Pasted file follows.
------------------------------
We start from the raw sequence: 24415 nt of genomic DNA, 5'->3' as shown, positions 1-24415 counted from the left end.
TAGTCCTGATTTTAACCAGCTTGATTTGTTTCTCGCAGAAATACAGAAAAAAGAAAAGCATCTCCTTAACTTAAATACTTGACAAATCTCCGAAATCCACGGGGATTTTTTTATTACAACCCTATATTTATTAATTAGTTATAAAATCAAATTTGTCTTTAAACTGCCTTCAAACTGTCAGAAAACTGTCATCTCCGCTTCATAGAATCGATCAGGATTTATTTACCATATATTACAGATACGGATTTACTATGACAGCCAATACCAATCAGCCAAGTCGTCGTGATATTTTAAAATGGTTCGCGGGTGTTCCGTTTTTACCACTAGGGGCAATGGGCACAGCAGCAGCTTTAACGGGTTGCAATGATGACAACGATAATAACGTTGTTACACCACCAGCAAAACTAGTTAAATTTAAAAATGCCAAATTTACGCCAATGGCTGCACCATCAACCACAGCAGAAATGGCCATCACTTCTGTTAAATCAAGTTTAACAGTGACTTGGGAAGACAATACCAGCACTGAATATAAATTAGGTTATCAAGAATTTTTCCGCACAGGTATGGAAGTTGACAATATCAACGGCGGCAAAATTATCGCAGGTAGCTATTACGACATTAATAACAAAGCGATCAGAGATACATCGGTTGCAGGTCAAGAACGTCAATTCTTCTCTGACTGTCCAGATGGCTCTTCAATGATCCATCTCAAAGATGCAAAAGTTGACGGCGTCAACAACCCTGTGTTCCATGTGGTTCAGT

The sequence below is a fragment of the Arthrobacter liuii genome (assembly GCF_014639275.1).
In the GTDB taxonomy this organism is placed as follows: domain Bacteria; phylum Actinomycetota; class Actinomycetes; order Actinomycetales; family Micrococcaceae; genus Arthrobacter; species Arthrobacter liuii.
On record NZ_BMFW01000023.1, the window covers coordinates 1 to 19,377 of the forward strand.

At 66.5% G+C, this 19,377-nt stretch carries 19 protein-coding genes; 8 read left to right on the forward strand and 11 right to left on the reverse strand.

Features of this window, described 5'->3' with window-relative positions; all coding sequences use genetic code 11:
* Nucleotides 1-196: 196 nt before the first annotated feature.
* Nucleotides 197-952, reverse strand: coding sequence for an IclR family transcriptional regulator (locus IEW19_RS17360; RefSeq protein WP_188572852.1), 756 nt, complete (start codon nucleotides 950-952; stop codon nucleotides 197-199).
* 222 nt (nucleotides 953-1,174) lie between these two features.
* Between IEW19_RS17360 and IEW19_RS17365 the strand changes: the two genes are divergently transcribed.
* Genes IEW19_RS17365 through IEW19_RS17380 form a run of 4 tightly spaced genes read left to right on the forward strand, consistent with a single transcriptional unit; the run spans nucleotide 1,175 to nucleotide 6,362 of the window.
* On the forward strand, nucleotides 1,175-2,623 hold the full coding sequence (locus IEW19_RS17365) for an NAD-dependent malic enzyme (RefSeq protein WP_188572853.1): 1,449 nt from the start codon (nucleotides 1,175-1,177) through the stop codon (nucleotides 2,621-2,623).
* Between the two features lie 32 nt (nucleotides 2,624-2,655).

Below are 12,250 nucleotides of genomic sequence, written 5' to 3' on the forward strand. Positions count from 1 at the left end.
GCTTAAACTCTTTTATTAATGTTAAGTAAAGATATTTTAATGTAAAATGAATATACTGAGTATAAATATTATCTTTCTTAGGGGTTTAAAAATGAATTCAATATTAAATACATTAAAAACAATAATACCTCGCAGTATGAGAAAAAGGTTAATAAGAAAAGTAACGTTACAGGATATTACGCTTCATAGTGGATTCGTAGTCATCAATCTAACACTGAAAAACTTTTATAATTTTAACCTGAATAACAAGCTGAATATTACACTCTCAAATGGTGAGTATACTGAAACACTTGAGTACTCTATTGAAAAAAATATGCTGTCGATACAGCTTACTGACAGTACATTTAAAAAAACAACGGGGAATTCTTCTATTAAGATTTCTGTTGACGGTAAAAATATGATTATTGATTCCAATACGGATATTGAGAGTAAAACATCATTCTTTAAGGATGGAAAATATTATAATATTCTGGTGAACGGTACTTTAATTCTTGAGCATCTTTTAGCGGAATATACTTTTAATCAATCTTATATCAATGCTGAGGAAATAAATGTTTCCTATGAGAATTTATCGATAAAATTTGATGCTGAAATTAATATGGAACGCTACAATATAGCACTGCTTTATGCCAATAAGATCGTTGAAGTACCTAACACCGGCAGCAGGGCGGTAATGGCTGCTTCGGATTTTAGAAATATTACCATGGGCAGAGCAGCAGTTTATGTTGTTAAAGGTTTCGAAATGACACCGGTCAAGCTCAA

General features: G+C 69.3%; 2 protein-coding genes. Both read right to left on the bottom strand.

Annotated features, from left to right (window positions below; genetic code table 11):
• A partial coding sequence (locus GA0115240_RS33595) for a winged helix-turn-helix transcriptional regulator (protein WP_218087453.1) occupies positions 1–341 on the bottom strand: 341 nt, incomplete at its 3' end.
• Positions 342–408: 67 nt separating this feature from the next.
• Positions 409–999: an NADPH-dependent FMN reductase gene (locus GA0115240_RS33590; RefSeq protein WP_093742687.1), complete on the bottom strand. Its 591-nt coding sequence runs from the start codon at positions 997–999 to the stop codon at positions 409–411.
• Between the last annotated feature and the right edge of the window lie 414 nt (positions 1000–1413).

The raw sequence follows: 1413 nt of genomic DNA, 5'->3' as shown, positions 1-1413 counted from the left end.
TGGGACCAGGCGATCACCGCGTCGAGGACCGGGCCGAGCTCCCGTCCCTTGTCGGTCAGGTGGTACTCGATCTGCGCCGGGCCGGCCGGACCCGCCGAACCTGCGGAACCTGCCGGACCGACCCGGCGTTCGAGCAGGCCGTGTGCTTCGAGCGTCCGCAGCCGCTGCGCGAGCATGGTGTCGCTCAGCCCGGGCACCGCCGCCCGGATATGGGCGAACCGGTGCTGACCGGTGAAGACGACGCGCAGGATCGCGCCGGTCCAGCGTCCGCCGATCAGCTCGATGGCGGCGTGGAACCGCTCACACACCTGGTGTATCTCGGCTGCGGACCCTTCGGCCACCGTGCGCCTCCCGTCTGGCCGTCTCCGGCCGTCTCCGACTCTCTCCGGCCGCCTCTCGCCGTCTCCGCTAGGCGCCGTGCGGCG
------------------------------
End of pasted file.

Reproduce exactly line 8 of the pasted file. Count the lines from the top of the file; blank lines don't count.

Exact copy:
* Nucleotides 1-196: 196 nt before the first annotated feature.